Fishing Hole Fight Fails To State Claim For Harassment And Discrimination

FishingA morning out fishing on the lake ended up in a lawsuit between two residents of a gated community. In Chrzanowski v. Harriz, plaintiff and defendant were both members of the Smoke Rise Club, which the court described as "essentially a homeowners association" for residents of a gated community known as Smoke Rise. One of the privileges of membership in the Smoke Rise Club is access to a lake and an adjacent beach and dock. One morning, plaintiff and his nine-year-old son were attempting to fish from the dock at the same time as Harriz when "a dispute occurred between [them] over fishing locations." Harriz told plaintiff that he did not want plaintiff fishing near him, "directed coarse and offensive language" at plaintiff and his son, and told plaintiff that plaintiff did not belong in the Smoke Rise Club.  Then, after Harris overhead plaintiff talking to his son in Polish, Harriz allegedly called plaintiff "an ignorant foreigner who could not speak English." As the dispute escalated, Plaintiff saw Harriz get on his phone and heard Harriz request that plaintiff be removed from the facilities. Feeling threatened, plaintiff called Smoke Rise security and the police. When the police arrived, they spoke to both parties and sent them both on their ways without filing any charges.

Plaintiff later sued Harriz and Smoke Rise, alleging (1) that both defendants discriminated against him by depriving him of his right to use a place of public accommodation and (2) that Harriz harassed him. Both defendants moved for summary judgment and the trial court granted both motions. The Appellate Division did not indicate the basis for the trial court's decision on the harassment claim, but it noted that the trial court dismissed the discrimination claim because the Smoke Rise Club and its amenities were private, and thus not places of public accommodation. Plaintiff appealed and the Appellate Division affirmed, albeit for slightly different reasons.

 

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“Send me dead flowers to my wedding, and I won’t forget to put roses on your grave”

by:  Peter J. Gallagher (@pjsgallagher)

I don't handle any family law cases, mostly because I do not think I could deal with the emotional issues that are often involved in them. But every now and again a family law decision piques my interest. The recent unpublished Appellate Division decision in Taffaro v. Taffaro was one of those cases. In that case, plaintiff was estranged from his half-sister after a dispute over their mother's estate. After the dispute, he began "attaching paper items" to her gravestone, "frequently directed at [his half sister] and referencing the dispute." When some of these items were removed, plaintiff assumed his half-sister did it, so he pursued criminal charges against her and, when these proved unsuccessful, sued her for conversion, invasion of privacy, intentional infliction of emotional distress, and negligent infliction of emotional distress.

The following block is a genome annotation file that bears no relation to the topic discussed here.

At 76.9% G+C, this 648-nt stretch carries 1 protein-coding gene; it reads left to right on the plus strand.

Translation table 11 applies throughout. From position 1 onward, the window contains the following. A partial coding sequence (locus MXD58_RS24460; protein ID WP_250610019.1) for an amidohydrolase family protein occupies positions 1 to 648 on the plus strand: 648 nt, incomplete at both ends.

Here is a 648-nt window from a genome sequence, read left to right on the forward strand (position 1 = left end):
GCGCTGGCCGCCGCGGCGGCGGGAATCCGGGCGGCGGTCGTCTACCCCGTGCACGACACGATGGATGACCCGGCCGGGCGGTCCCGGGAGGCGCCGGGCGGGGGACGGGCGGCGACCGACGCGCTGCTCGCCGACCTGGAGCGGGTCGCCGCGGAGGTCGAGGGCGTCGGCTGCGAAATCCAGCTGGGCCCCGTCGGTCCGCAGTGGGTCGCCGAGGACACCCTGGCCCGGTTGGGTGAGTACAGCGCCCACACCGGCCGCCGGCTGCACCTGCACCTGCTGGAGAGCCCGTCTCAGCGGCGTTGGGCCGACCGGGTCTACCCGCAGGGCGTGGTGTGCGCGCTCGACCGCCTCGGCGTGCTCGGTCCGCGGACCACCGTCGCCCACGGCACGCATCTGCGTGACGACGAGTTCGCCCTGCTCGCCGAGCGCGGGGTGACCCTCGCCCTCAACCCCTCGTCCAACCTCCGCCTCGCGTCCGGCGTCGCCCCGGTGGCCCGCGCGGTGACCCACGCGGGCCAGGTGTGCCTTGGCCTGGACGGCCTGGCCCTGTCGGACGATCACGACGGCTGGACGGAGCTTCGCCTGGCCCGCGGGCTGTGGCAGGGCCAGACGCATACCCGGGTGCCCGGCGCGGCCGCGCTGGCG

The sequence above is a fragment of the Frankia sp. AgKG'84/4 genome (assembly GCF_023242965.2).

The court dismissed the invasion of privacy and intentional and negligent infliction of emotional distress counts on statute of limitations grounds. Even assuming that defendant took the items from the gravestone, which there was no evidence to support, they were taken more than two years before plaintiff sued and plaintiff's claims were thus untimely. The trial court then held a bench trial on the conversion claim and eventually dismissed it as well, holding that plaintiff had abandoned the items. Plaintiff appealed.

The Appellate Division affirmed. It held that conversion is the "unauthorized assumption and exercise of the right of ownership over goods or personal chattels belonging to another . . . ." But, abandonment, which is the relinquishment of "all right, title, claim and possession" of property "with the intention of not reclaiming it," is a complete defense to conversion. In Taffaro, the Appellate Division held that the "necessary overt act" demonstrating abandonment occurred when plaintiff placed the items at his mother's grave. The Appellate Division held that the "ephemeral nature of the cards and decorative items, which were made of paper and left outside" demonstrated plaintiff's "intent to abandon." And, the Appellate Division noted that the purpose of the items was to harass defendant, not honor the memory of plaintiff's mother. Therefore, for all of these reasons, the court held that plaintiff had abandoned the items and could not maintain a cause of action for conversion.

[Fun little fact about the title of this post, which obviously is a portion of the lyrics from one of my favorite Rolling Stones songs, "Dead Flowers." My friend and I went to see Steve Earle at Tradewinds in 1998 when he was touring in support of his El Corazon album. Great show. But then, for the encore, he came walking out with Bruce Springsteen. Now, in the interest of full disclosure, my friend and I went to the show mostly because we were big Steve Earle fans, but partly because of the chance that Bruce might show up. Lucky for us, he did, and they played a couple of Stones songs, including Dead Flowers. They also played Everybody's Trying To Be My Baby" for Carl Perkins who had died a few days before the show. Anyway, click here for the full audio from the encore.]